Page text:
A couple of months ago I looked at my training and race calendar, and had the not so bright idea of signing up for a late June race. Enticement included a Polar insulated water bottle, a stained glass medal,very unusual AG awards(dolphins), and it was a small race in a pretty Ponte Vedra Beach neighborhood. We had done this race before and I had won(first woman overall) in 24:34. No chance of that this year, the course record was now 18:00. And it was starting late (8:00 a m) and the temperature was 84 degrees at the start. You know how much I love heat.
Off topic…I had tried yoga with a friend a couple of weeks before because I thought it was a good idea to cross train as a runner. You know build up your core and all that. Well after setting up my yoga mat and getting ready to have a relaxing but challenging time, they turned up the heat in the studio. Supposedly it gets rid of the toxins in your body. I felt so bad for anyone next to me or behind me, they were getting rained on from all the toxins I released that day! Not doing that again.
Again stressing that heat and me are not fast friends.
So back to this race, it’s humid and hot and I’m in survival mode. How do I get to point A from point B without dying? My trusty run walk run strategy helped me get through the race with minor discomfort( no nausea and no dizziness). 27:58 and 3rd in my AG group! Okay a day later, I have runner’s amnesia and glad to say I ran this race(I do that a lot by the way…).
Currently I am training for a Fall marathon and that means training big mileage for the hottest times of the year. So how do we runners survive and live to run another day? Here are my heat tips…
Gotta run? Run early.
Our group runs are typically at 7:00 a m, but we tend to get up at dark thirty to run because the overnight temps are cooler, and no sun beating down on us mercilessly. After 9:00 a m, it is getting too warm( after the Big Bang 5k, the temps were steadily climbing and had reached 88 degrees). The earlier the better, but try to run with a group and not by yourself. Always wear reflective or blinking lights so drivers will see you if you run early in the morning. White clothes will not help you get seen. Headlamps, knuckle lights, etc. are all good choices to ensure you are safe and seen.
What you put in.
Water. It quenches your thirst, but you need to supplement it on your runs or rides too. You need to get your electrolytes in balance because when you sweat heavily, you lose water through your skin which can lead to dehydration, heat cramps, and eventually heat stroke. So what other choices? Nuun( I like strawberry lemonade or watermelon) hydration electrolyte tablets are a good way to put in what you lose when you sweat. Some people like Tailwind endurance fuel which helps with hydration and electrolyte and energy because of it’s mild taste. It also has never upset my stomach when I’ve drank it. BCAA powder is also a hydration energy fuel that is easy on the tummy. I like fruit punch. They usually sell these at your local running store or Sports Nutrition store. If you haven’t been to one lately, then you can also try diluting Gatorade. Unfortunately this energy drink always upsets my stomach(stomach cramps are not fun during a 13.1).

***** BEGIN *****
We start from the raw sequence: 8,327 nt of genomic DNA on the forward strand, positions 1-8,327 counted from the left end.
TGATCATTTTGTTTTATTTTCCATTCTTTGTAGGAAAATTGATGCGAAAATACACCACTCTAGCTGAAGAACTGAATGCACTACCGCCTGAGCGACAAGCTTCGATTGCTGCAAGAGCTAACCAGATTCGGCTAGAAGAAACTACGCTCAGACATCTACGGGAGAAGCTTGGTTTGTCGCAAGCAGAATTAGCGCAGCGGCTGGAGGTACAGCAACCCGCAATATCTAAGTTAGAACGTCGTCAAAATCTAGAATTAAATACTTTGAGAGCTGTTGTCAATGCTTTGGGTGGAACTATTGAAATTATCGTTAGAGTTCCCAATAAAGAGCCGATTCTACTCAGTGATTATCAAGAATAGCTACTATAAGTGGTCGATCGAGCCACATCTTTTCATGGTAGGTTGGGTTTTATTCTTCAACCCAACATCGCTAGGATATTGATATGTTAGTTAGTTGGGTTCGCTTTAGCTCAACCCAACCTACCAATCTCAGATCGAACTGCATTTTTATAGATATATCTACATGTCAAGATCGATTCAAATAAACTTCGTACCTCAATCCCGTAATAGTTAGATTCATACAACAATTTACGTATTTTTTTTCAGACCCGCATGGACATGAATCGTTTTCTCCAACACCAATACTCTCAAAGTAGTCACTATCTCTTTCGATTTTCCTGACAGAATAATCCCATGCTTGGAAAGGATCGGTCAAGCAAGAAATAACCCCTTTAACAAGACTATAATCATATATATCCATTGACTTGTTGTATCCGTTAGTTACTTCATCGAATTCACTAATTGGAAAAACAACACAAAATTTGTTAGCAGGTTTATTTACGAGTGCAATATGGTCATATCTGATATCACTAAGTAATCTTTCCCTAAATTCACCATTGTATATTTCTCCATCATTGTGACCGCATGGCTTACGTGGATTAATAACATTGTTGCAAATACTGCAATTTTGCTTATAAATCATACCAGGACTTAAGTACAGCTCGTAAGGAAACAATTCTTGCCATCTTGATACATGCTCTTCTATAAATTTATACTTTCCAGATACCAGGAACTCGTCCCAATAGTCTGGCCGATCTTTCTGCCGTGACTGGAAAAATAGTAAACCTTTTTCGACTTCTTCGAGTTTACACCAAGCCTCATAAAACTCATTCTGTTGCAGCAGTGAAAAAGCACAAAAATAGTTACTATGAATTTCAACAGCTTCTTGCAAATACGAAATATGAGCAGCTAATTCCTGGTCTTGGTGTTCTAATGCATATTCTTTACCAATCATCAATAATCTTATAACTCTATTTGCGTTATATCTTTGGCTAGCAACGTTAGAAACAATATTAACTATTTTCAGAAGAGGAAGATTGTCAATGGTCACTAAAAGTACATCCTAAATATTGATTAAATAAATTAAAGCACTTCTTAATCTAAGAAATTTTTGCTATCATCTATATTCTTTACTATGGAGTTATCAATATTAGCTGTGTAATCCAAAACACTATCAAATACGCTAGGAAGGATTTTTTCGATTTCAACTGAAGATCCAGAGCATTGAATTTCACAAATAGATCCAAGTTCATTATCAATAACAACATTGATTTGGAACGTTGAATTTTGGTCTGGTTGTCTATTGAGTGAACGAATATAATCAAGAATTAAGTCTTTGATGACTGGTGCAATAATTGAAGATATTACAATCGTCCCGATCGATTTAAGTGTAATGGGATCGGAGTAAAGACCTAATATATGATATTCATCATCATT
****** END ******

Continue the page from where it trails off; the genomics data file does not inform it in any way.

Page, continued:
When it’s time to move it indoors.
Some people love the heat, but I don’t know many people who can endure the heat and poor air quality. Summer is prime time for people who have asthma to be careful. Humidity, ozone, and air pollution from cars, smoke from forest fires, etc. can contribute to unhealthy ranges. Usually weather forecasters will alert the viewer of these levels. If you are prone to breathing difficulties, it might be a good day to do some weight training or the indoor track. Play it safe and wait until the air quality improves.
Shaded vs the desert.
Whether it’s running or cycling, I try to opt for routes that are shaded. Why? It’s cooler and you’re not getting the full effects of the sun. When doing track workouts, at least during summer months, I gravitate towards earlier times because there is no shade on any tracks I’ve encountered. Running at the beach? I opt for shaded neighborhoods. No way am I running on the beach unless I am running the Summer Beach Run or the beach portion of Tour de Pain…yes even I lose my mind and think it will be fun or…yum! Tijuana Flats at the end!
Cooling towels, Keep it Chill tanks from Running skirts, cooling vests, cooling sleeves; the lists goes on. I know that wicking shirts as opposed to cotton anything, quality socks like My Soxy Feet, Drymax, swiftwick, are necessary for no blisters. Chafing protection is important because wet clothes vs friction can equal to a very painful shower. Bodyglide or Goldbond are good choices. Use it before you exercise. Wicking visor or hat helps keep you cool too, and keeps the sweat out of your eyes. Thank goodness for all these items, I don’t know how people could run before these were available.
I have several Summer races yet to do, and 29 miles yet to run. If you choose to be outside doing a physical activity, then do so safely and have fun! See you out there.
Remember it’s about the journey not just the destination,